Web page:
Modern society has adapted to the extensive use of technological items such as cellular phones and computers. These devices have been integrated into our everyday lives that work with humdrum tasks like searching for driving directions to the nearest movie theatre; regardless, these devices are running our everyday lives. For example, an average person may wake up in the morning in their programmed temperature-controlled home, check their e-mail and organize their calendar schedule on their smart phone, and go to work where they’re using computers to process their work and send documents. Technology does have its many useful advantages. In the classroom, teachers have utilized Smartboards in their classes where students are able to view online examples of their lessons. Students are also applying the use of computers online to take online courses, take virtual field trips, and inquire information needed for their physical classrooms at school. The medical field has also profited from the advancement of technology. Medical device connectivity has proven to save nursing time, reduce transcription errors, and allow nurses to spend more time on direct patient care activities. The pros of the advancement of technology can seem endless; however, there are still cons to it: the massive amount of money needed to fund research and the dependency on a technology driven society. Research and maintenance requires companies an extensive amount of money, especially since it is evolving at such a rapid rate. Also, a technology driven society would mean people would be depending on it heavily. In the case that all types of technology were to fail and break down, would society be able to function without it? Yes, humans have lived for thousands of years before the first computer was created, but hospital equipment wouldn’t function and many patients would cease to exist without it; the transportation of goods would cut off supplies to around the world; and people would have to resort back to more primitive ways of living. Nevertheless, the use of technology has eased monotonous tasks in our daily lives and has been integrated in almost every aspect in our lives today.
In recent years, the development of computer technology has ‘boomed’ at such an extensive rate. The fierce competition between computer companies to produce the finest, fastest, and most sleek computers as well as constantly updated software. The Apple, Windows, and Linux argument over specific operating systems is like a never-ending debate of which is the better operating system. Each company has its pros and cons toward their operating system; nevertheless, Windows is the mainstream and norm in most places. The fight for which computers have more RAM, more terabytes or gigabytes available, or even which computer are more visually appealing graphically is the struggle for those working in the computer engineering field. The challenge of creating a magnificent system that is both visually appealing while still maintaining a swift processing speed is definitely a feat to be accomplished by either company. Anything in the computer engineering field can feel indispensable once it becomes outdated to the norm. For example, the goal of any computer company is that “the real test of exemplary leadership is not making yourself an irreplaceable icon but developing a deep, talented bench who, when their turn comes, can unite a company and unleash creativity into their own way” (qtd. Warren Bennis). That is the future of technology: being able to utilize one’s creativity through the imagination and innovative ideas that will further thrust the technology movement further along the road in the future.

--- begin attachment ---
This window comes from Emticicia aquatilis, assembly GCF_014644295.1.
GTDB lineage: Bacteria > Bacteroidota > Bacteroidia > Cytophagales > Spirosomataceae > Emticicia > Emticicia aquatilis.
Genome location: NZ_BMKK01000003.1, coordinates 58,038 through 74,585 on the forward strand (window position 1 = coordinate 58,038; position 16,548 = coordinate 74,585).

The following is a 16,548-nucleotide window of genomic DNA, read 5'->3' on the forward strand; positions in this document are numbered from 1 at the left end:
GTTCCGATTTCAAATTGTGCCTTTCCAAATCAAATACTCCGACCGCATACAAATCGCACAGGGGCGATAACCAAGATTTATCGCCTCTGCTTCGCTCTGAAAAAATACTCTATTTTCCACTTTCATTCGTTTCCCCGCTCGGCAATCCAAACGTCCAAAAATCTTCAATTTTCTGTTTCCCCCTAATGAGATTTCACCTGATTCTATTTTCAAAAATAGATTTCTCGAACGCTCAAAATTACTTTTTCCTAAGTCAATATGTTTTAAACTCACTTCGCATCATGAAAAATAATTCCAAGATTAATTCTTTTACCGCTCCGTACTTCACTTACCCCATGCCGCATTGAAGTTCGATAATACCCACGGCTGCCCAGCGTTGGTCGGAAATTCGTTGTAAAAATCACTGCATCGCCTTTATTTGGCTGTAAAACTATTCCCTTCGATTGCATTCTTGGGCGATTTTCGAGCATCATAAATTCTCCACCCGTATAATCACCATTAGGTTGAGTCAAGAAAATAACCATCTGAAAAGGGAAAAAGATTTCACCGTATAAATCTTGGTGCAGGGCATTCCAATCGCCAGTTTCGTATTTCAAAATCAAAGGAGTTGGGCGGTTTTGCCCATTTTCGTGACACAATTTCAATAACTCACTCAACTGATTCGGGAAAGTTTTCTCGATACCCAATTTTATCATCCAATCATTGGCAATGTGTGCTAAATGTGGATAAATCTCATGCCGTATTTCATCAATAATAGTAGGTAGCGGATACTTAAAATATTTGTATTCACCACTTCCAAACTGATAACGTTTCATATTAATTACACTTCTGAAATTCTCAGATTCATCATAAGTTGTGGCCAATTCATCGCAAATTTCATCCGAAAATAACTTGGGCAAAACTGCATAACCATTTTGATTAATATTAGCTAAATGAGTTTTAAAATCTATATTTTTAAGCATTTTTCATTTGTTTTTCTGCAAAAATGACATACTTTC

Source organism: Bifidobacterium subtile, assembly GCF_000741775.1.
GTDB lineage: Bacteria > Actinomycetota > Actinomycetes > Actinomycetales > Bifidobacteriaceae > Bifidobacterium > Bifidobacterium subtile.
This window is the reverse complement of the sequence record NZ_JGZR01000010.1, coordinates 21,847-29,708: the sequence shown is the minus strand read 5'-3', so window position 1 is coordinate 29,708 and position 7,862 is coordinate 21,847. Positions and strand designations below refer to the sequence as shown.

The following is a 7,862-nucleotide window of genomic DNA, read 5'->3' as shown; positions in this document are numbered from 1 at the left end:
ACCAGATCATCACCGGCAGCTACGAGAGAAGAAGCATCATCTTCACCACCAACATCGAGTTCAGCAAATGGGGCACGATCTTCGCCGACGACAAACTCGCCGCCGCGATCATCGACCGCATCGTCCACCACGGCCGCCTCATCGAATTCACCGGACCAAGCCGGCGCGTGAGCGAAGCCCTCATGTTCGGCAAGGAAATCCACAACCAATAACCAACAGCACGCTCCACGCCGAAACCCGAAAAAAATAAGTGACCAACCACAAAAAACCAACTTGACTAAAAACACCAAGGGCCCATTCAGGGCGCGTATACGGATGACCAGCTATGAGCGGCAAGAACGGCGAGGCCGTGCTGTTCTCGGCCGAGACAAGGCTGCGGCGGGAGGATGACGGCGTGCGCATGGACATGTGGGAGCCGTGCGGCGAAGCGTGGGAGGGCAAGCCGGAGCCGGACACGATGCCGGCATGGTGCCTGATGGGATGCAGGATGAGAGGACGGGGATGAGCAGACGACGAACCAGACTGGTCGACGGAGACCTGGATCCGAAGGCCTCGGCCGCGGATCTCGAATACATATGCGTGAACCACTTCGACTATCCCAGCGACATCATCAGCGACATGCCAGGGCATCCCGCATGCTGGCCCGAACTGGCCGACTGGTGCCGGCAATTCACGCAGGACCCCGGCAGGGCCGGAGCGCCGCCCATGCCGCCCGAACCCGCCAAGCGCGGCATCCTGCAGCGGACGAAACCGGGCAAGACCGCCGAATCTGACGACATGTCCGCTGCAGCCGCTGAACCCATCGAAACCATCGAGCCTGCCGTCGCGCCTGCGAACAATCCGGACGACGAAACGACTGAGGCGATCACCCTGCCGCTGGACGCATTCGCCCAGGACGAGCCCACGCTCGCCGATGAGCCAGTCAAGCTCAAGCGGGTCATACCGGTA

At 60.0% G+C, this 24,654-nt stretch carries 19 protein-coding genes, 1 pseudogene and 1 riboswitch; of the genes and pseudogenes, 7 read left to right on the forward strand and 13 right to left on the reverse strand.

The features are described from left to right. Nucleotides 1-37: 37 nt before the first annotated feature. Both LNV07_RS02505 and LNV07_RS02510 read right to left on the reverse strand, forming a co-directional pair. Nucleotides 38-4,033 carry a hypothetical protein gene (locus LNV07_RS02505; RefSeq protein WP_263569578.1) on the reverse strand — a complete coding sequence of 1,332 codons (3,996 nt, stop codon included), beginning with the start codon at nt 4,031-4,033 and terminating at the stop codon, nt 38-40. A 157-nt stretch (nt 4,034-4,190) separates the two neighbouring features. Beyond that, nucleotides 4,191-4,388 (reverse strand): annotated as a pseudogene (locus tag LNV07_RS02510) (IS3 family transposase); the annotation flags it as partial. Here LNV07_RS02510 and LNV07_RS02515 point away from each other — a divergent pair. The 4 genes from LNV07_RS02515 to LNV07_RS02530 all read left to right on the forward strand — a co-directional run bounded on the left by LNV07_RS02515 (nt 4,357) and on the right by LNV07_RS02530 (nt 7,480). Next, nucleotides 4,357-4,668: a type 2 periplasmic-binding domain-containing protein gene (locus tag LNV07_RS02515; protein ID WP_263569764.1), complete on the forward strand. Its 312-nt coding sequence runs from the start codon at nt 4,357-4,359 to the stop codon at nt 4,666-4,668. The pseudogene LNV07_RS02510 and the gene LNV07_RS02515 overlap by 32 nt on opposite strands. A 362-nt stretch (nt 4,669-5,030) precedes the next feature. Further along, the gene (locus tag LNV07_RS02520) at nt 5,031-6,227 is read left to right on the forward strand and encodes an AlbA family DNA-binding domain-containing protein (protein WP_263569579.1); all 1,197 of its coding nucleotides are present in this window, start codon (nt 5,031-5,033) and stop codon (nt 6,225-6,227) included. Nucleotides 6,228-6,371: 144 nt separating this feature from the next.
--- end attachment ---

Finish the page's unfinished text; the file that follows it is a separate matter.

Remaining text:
Over the course of history, people have learned to adapt to the environment and learned to implement and manipulate its resources to create new inventions. Society today has integrated the use of tiny microchips are embedded in everyday objects to help ease use through humdrum activities through our days. People have become more and more dependent on technology to run their daily lives without even realizing it. Technology has grown at an extremely rapid rate in recent years through the research development of large computer companies and others searching for other methods of implementing technology. The technology race is a constant challenge to adapt to more adept means of technology, and it is a challenge to adjust to the integration of technology in our society.